Why Listening Skills Are Essential for Small Business Owners

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An entrepreneurial spirit requires you to lead. As a leader, you grow in confidence and learn how to efficiently delegate and assert yourself when necessary. It's easy to get caught up in the frenetic pace of business life and to feel like you don't have time to listen to people. However, listening remains an important soft skill that will help you relate to customers, employees and potential business partners.

Knowing how to be an active listener allows you to adapt to a variety of circumstances and builds trust and rapport between you and the speaker. People appreciate and notice when others pay attention and listen with empathy. If you want to be approachable and seen as a problem-solver, brush up on your listening skills. Here's why.

Demonstrate Courteous Customer Service

Your employees take on the task of daily customer interactions, but when a customer has a unique problem or becomes unruly, employees have every right to ask upper management for help. Nothing makes an irate customer happier than knowing they're speaking to the owner, and that's you.

The first thing you have to do is make sure you understand the customer and make them feel heard. That requires you to put your listening skills into action. You can calm down even the most frustrated customers by being a good listener, and it does not require you to let the customer walk all over you and automatically get their way. Instead, your goal is to let the customer know that you are giving your answer after fully hearing and understanding their problem.

On a lighter note, if you need to pitch in to help with customers during a busy period, your listening skills can help customers gain a positive image of your company and brand. Plus, you can demonstrate to employees exactly how you expect customers to be treated.

Zeroing in on Problems to Solve

As a small business owner, you have a lot of decisions to make on a daily basis. In fact, you're practically a problem-solving pro at this point. But developing your listening skills can take problem-solving to the next level.

That's because you have to understand a problem before you can solve it. Why is it happening? What's causing it? Who is affected and how?

You might have to talk to multiple people to piece together the full picture, and actively listening and asking questions will help you to gather all the details you need to make a plan of action.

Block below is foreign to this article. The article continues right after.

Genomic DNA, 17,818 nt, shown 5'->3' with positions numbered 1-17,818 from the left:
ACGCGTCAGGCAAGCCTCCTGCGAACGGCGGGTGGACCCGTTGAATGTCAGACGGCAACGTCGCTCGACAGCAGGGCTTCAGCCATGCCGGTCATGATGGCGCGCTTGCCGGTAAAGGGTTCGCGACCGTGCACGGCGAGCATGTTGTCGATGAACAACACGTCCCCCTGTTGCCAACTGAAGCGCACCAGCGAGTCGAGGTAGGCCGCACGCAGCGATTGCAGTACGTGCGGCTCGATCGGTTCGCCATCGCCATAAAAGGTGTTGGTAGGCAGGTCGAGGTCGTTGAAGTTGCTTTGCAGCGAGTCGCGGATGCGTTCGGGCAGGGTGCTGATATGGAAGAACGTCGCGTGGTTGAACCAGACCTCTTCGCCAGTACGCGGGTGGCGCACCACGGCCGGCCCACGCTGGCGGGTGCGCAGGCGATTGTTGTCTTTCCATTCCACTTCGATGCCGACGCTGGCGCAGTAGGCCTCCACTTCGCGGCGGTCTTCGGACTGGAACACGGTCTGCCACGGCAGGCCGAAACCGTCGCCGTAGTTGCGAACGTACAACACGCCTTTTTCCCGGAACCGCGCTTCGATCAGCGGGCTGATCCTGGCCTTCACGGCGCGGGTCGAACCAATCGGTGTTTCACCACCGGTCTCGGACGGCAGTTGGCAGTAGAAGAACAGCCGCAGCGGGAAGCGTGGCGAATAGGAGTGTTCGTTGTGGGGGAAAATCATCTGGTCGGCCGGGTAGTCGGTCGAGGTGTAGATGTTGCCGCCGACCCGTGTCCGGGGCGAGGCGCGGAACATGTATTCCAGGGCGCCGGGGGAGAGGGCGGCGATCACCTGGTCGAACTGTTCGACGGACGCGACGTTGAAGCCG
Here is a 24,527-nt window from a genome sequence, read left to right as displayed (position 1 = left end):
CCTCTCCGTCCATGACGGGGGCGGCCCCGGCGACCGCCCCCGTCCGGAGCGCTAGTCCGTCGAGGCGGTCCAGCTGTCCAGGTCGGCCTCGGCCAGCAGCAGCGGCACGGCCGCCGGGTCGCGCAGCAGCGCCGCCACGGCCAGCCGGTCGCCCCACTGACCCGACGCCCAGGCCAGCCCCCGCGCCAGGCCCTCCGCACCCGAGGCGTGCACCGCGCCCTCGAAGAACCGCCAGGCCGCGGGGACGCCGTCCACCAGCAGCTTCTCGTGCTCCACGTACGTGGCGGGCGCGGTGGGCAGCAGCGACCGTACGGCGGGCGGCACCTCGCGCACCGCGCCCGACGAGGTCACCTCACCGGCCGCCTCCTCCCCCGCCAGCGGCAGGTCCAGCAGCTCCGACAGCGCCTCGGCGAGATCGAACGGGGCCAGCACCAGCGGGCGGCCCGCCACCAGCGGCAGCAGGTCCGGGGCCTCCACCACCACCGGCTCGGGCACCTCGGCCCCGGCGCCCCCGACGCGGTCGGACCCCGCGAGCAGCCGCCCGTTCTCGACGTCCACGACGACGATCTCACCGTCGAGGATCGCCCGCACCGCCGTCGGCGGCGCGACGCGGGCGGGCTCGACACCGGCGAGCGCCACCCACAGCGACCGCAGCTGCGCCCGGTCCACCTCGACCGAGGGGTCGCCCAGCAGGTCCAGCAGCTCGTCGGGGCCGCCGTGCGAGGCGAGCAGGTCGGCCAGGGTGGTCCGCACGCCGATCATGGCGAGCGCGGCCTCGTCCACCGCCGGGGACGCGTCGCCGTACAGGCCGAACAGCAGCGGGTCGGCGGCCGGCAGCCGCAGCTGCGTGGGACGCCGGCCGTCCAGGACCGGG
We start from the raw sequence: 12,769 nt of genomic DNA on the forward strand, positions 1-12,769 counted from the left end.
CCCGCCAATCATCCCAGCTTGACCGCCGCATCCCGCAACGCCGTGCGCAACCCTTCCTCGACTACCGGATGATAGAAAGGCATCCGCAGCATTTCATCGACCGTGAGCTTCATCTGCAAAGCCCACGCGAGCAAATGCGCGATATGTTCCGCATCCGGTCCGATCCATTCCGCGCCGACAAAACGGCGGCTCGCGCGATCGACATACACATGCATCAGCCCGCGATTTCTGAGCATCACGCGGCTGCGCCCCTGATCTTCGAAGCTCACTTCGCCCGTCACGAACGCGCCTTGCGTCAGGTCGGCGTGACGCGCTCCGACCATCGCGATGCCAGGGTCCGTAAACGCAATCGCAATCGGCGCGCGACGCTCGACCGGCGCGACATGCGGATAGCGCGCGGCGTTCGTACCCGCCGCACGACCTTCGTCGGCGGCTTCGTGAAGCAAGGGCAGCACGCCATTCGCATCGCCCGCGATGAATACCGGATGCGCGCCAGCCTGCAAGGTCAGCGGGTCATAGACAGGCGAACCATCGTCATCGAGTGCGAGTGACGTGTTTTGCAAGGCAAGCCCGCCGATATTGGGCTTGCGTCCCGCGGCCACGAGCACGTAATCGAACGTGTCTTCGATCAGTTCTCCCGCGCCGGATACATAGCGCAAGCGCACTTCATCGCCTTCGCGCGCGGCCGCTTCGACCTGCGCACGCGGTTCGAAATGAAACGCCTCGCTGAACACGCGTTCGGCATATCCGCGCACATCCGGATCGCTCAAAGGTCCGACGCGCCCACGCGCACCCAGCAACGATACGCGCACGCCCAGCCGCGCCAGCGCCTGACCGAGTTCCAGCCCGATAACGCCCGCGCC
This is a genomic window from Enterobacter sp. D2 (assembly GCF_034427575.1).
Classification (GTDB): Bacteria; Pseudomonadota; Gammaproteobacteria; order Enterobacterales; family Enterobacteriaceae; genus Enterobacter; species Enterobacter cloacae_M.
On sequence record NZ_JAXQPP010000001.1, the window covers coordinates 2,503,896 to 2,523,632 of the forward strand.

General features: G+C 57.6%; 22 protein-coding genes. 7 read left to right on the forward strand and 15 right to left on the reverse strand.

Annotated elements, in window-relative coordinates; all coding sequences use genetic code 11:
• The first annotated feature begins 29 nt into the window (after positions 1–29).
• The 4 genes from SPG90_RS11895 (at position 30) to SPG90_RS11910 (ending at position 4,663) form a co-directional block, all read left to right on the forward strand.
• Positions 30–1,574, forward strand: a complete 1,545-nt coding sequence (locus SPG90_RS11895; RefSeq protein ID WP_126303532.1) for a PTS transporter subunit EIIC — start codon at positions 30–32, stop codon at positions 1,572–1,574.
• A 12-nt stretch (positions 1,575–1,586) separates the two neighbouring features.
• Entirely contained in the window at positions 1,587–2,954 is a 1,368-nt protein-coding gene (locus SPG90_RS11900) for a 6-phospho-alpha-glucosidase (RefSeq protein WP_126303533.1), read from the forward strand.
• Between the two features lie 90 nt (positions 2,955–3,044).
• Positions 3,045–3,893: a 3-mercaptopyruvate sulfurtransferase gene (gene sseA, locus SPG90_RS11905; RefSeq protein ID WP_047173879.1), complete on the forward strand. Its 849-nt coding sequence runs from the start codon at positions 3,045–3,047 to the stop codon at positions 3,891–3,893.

Effectively Manage Employees

Want to create a work environment in which your employees feel respected and eager to do their work? Then make sure you listen to them when they make suggestions or ask questions. Feeling like they have no control over their job and no one to listen to their concerns can cause employees to feel demotivated and burnt out.

Instead, prioritize regular communication with your employees in which you use active listening skills to build necessary trust.

Applying Listening Skills to Social Media

Finally, you can also use your listening skills in a unique setting in what's known as social listening. This works best if you have a well-established brand that people tend to mention on social media. What are people saying about your company?

Reply to any brand mentions that you find, and also use the information you gather as an informal survey. If people are raving about your company, keep doing what you're doing. If people are upset about what you sell or how you handle customers, you should make some changes before your reputation goes south.

All in all, keep your ears perked and ready to listen whenever someone wants to speak with you, whether in person, on the phone or online. Aim to understand what they're saying before you offer your feedback, use open body language and avoid interrupting.

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About the Author

Cathy Habas specializes in marketing, customer experiences, and behind-the-scenes management. Cathy has contributed to sites like Business and Finance, Business 2 Community, and Inside Small Business. She served as the managing editor for a small content marketing agency before continuing with her writing career.